• Groundbreaking conclusion—the poor are poor through no fault of their own. Rowntree’s research proved that poverty was not primarily the result of personal moral failing, but was rather a systemic, structural problem endemic in the capitalist system itself. It proved that the vast majority of the poor actually worked, worked hard, too hard; they just didn’t make enough money to survive—their wages were too low. It was not indolence, drink, gambling, sex (too many kids), and general wantonness that had cast them into poverty, as most people believed until then, though these factors often made things worse. The real problem for the poor was not at its root moral; it was structural—it was low wages. The poor wanted to work, they did, in fact work. It just wasn’t enough to lift them up out of poverty.
  • Groundbreaking paradigm—social science and technocratic solutions. This helped to usher in the modern social scientific approach to understanding and treating social problems. Poverty showed that scientific methods yielded results that you could not arrive at using moral philosophy, and it helped to pinpoint where and what the problems really were. This did not put an end to moralizing, as we well know. Conservatives, especially, have continued to cite moral failure as the cause of social ills up to the present day. Now, however, they must also downplay, discredit, bypass and obstruct scientific arguments that clearly point to structural evils in the system. Rowntree’s book ushered in an age of warring paradigms in social policy. One of them was rooted in 19th century evangelical theology and the political economics it had nurtured, focused on individuals, their choices and their ‘freedom’ from government intervention. The other paradigm was rooted in science and focused on communities, on systemic causes and solutions to social problems, and on the roles that only government was in a position to play in addressing these issues.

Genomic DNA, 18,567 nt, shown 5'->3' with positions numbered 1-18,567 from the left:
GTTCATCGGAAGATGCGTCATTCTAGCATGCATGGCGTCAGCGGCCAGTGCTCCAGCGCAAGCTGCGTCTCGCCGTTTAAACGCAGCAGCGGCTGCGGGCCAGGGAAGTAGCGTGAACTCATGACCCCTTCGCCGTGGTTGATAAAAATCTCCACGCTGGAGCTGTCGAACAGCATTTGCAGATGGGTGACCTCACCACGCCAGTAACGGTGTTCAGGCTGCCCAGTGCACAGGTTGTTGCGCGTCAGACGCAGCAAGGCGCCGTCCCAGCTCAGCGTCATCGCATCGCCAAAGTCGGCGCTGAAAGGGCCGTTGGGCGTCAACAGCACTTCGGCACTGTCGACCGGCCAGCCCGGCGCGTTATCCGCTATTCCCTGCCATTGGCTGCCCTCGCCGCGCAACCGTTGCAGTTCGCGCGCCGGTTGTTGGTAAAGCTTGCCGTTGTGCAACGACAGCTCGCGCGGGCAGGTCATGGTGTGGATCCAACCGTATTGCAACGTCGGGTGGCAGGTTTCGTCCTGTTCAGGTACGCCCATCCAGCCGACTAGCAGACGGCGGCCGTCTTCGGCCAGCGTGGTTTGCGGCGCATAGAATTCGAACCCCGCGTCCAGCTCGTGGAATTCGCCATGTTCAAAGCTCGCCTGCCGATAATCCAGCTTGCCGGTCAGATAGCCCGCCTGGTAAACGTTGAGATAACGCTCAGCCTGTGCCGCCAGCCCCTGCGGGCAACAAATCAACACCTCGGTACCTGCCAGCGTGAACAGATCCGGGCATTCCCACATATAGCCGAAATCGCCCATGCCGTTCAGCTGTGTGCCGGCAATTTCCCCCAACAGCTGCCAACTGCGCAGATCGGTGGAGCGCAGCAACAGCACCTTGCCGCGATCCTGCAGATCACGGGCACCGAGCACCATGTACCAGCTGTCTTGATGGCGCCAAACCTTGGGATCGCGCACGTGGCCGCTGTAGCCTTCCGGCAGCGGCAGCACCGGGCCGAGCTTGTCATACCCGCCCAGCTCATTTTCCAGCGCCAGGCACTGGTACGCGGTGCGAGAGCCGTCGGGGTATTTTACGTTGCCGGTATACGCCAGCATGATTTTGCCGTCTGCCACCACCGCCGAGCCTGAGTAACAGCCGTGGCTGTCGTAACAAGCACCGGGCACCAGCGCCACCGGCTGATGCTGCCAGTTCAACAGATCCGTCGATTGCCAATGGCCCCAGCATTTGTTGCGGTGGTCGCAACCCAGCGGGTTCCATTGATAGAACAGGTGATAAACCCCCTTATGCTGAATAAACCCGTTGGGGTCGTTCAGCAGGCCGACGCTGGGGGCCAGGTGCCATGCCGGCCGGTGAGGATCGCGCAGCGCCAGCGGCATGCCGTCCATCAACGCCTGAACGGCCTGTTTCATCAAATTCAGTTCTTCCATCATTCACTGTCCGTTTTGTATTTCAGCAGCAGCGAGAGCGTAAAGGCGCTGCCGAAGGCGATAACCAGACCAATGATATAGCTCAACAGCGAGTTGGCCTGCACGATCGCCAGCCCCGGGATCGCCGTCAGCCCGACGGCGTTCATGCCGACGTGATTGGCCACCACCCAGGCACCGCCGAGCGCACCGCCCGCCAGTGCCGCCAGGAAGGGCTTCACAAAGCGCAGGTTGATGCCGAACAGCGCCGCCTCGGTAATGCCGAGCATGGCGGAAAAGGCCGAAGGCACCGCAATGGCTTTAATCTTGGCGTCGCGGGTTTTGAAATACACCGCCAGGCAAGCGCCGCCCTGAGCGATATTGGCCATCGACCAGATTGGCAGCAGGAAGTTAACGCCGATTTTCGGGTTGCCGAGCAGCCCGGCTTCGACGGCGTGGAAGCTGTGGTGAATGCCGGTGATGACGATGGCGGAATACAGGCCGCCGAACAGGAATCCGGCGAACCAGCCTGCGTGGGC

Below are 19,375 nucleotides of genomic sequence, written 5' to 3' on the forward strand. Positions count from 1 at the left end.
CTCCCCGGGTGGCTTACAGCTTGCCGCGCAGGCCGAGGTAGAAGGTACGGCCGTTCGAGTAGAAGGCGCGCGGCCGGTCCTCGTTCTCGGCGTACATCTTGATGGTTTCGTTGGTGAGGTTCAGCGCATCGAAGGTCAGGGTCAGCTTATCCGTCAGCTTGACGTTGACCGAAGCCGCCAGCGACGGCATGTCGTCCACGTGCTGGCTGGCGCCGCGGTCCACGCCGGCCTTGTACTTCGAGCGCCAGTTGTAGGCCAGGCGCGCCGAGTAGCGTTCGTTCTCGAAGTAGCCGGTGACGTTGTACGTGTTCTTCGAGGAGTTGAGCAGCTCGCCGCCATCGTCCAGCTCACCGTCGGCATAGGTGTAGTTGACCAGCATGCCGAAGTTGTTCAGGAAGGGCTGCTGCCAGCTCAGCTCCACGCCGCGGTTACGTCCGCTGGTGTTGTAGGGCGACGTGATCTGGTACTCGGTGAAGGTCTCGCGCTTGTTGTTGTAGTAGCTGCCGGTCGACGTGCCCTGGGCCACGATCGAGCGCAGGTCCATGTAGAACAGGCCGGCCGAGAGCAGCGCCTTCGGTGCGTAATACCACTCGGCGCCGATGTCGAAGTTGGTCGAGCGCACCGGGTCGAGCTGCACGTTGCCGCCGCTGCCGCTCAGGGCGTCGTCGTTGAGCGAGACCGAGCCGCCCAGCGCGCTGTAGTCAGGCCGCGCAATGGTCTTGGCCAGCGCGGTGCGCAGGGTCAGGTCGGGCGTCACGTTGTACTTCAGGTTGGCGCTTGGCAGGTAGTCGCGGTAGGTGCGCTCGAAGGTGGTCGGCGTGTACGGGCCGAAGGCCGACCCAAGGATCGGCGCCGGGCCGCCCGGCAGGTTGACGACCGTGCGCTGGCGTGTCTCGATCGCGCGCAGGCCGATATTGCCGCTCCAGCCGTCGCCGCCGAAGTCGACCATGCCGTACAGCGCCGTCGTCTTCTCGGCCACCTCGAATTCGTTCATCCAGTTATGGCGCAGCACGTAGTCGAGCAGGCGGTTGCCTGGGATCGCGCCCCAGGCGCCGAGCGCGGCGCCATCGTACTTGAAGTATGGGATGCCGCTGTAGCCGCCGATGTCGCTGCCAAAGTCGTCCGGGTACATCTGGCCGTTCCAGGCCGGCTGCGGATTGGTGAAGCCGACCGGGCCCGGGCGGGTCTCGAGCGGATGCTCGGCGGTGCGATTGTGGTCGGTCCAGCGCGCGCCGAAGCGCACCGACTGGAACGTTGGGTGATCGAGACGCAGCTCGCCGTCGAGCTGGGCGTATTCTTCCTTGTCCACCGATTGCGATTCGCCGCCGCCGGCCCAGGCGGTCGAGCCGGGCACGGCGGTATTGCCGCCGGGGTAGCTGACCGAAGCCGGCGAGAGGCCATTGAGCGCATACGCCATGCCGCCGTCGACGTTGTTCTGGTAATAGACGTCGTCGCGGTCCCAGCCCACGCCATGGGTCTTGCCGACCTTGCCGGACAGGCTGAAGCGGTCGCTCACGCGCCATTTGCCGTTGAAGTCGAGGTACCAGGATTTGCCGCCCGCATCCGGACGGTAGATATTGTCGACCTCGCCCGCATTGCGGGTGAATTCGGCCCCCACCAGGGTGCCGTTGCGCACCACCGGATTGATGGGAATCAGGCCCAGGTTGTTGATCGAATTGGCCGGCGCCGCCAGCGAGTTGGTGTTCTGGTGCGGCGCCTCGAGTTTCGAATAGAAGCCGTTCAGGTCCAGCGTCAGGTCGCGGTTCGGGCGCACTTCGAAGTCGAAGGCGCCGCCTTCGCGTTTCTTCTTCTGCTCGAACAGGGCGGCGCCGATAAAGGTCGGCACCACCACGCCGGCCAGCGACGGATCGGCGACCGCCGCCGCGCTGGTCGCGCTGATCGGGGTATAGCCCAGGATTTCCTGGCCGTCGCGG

• Groundbreaking policy—the birth of the welfare system. The book led directly to the modern welfare state in England and, by extension, everywhere else in Europe and North America.